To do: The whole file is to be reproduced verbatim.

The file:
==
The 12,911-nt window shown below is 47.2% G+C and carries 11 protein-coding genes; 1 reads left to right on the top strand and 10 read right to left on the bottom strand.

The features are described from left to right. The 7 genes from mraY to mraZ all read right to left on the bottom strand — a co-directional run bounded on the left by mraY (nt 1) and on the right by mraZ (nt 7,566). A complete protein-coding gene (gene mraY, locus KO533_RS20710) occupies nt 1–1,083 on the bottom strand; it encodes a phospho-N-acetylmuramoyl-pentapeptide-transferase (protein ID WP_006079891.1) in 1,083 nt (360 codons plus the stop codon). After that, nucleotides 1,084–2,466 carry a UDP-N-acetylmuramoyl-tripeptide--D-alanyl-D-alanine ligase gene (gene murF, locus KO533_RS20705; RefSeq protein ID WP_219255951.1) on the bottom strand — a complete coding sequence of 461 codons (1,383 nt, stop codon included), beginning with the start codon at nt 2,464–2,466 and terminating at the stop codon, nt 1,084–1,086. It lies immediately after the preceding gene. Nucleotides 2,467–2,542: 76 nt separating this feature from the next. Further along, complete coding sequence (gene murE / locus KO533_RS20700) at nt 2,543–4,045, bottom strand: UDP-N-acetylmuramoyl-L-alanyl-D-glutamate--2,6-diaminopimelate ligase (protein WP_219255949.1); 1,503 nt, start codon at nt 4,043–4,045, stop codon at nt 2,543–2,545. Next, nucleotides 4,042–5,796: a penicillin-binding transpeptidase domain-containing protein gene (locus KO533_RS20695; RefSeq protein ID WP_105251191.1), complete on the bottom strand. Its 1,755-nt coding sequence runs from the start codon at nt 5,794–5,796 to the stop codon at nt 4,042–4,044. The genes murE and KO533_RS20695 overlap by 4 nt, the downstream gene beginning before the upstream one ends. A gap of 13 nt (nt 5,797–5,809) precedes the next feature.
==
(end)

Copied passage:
The 12,911-nt window shown below is 47.2% G+C and carries 11 protein-coding genes; 1 reads left to right on the top strand and 10 read right to left on the bottom strand.

The features are described from left to right. The 7 genes from mraY to mraZ all read right to left on the bottom strand — a co-directional run bounded on the left by mraY (nt 1) and on the right by mraZ (nt 7,566). A complete protein-coding gene (gene mraY, locus KO533_RS20710) occupies nt 1–1,083 on the bottom strand; it encodes a phospho-N-acetylmuramoyl-pentapeptide-transferase (protein ID WP_006079891.1) in 1,083 nt (360 codons plus the stop codon). After that, nucleotides 1,084–2,466 carry a UDP-N-acetylmuramoyl-tripeptide--D-alanyl-D-alanine ligase gene (gene murF, locus KO533_RS20705; RefSeq protein ID WP_219255951.1) on the bottom strand — a complete coding sequence of 461 codons (1,383 nt, stop codon included), beginning with the start codon at nt 2,464–2,466 and terminating at the stop codon, nt 1,084–1,086. It lies immediately after the preceding gene. Nucleotides 2,467–2,542: 76 nt separating this feature from the next. Further along, complete coding sequence (gene murE / locus KO533_RS20700) at nt 2,543–4,045, bottom strand: UDP-N-acetylmuramoyl-L-alanyl-D-glutamate--2,6-diaminopimelate ligase (protein WP_219255949.1); 1,503 nt, start codon at nt 4,043–4,045, stop codon at nt 2,543–2,545. Next, nucleotides 4,042–5,796: a penicillin-binding transpeptidase domain-containing protein gene (locus KO533_RS20695; RefSeq protein ID WP_105251191.1), complete on the bottom strand. Its 1,755-nt coding sequence runs from the start codon at nt 5,794–5,796 to the stop codon at nt 4,042–4,044. The genes murE and KO533_RS20695 overlap by 4 nt, the downstream gene beginning before the upstream one ends. A gap of 13 nt (nt 5,797–5,809) precedes the next feature.